Growing up in working class family, my mom worked all the time for the living of a big family with five kids, and my dad was in re-education camp because of his association with U.S. government before 1975. My grandma was my primary guardian. “Go to study, go to read your books, read anything you like to read if you want to have a better life,” my grandma kept bouncing that phrase in my childhood. It becomes the sole rule for me to have better future. I become curious and wonder what the inside of reading and write can make my life difference. In my old days, there was no computer, no laptop, no phone…etc, to play or to spend time with, other than books. I had no other choice than read, and read and tended to dig deep in science books, math books, and chemistry books. I tended to interest in how the problem was solved. I even used my saving money to buy my own math books to read more problems and how to solve the problem. I remembered that I ended up reading the same math book as my seventh grade teacher. She used to throw the challenge questions on every quiz to pick out the brighter student. There was few students know how to solve those challenge questions. I was the one who fortunately nailed it every single time. My passion and my logic for reading and writing came to me through that experience, and also through my grandma and my mom who plant the seed in me, who want their kids to have happy and better life than they were. In my own dictionary, literacy is not just the ability to read and write, it is a strong foundation to build up the knowledge to have better life, to become who I am today.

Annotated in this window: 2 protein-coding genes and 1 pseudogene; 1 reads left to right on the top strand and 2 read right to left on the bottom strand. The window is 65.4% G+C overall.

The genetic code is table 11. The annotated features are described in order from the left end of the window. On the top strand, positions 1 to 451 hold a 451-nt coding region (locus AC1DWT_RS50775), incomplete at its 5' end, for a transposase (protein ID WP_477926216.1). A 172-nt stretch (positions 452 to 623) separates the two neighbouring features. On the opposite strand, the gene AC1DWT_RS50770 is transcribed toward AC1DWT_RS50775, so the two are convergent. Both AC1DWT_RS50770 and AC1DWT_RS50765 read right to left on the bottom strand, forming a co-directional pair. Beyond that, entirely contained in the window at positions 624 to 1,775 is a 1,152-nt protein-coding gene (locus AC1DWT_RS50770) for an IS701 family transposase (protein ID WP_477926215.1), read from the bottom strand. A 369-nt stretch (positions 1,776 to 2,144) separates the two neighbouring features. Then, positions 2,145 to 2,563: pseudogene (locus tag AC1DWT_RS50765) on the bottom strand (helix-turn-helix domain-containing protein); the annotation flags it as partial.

In “Hidden Intellectualism”, author and professor Gerald Graff describes his idea of what book smarts and streets smarts actually are. He details how new ideas can help to teach and build our educational system into something great and that perhaps street smarts students could be the factor that traditional education is missing that could make it great.
Throughout my childhood, the idea of having a college education was greatly stressed. As a result, it was my duty as the next generational child, to excel in my studies and achieve a life of prosperity and success. Learning became the basic foundation of my growth. Therefore, my youth was overtaken by many hours spent reading and writing what was known to be correct "Standard" English. I first found this to be a great shortcoming, but as I grew older, I began to realize the many rewards acquired by having the ability to be literate.
“Hidden Intellectualism” written by Gerald Graff, is a compelling essay that presents the contradicting sides of “book smarts” and “street smarts” and how these terms tied in to Graff’s life growing up. Graff felt like the school was at fault that the children with more “street smarts” were marked with the reputation of being inadequate in the classroom. Instead of promoting the knowledge of dating, cars, or social cues, the educational system deemed them unnecessary. Gerald Graff thought that “street smarts” could help people with academics. In his essay, Graff confessed that despite his success as an “intellect” now, he was the exact opposite until college. Where he grew up in Chicago, Illinois, intelligence was looked down upon around peers
Literacy is a catastrophic problem around the world. With the information age coming in at blazing speeds, literacy is needed among every one in the nation. To solve literacy’s problems must effectively the United States must go the roots of where illiteracy begins. When this starts to happen nation wide, all able will be able to have the ability to read. How else would a nation survive in a literate world with out being literate itself?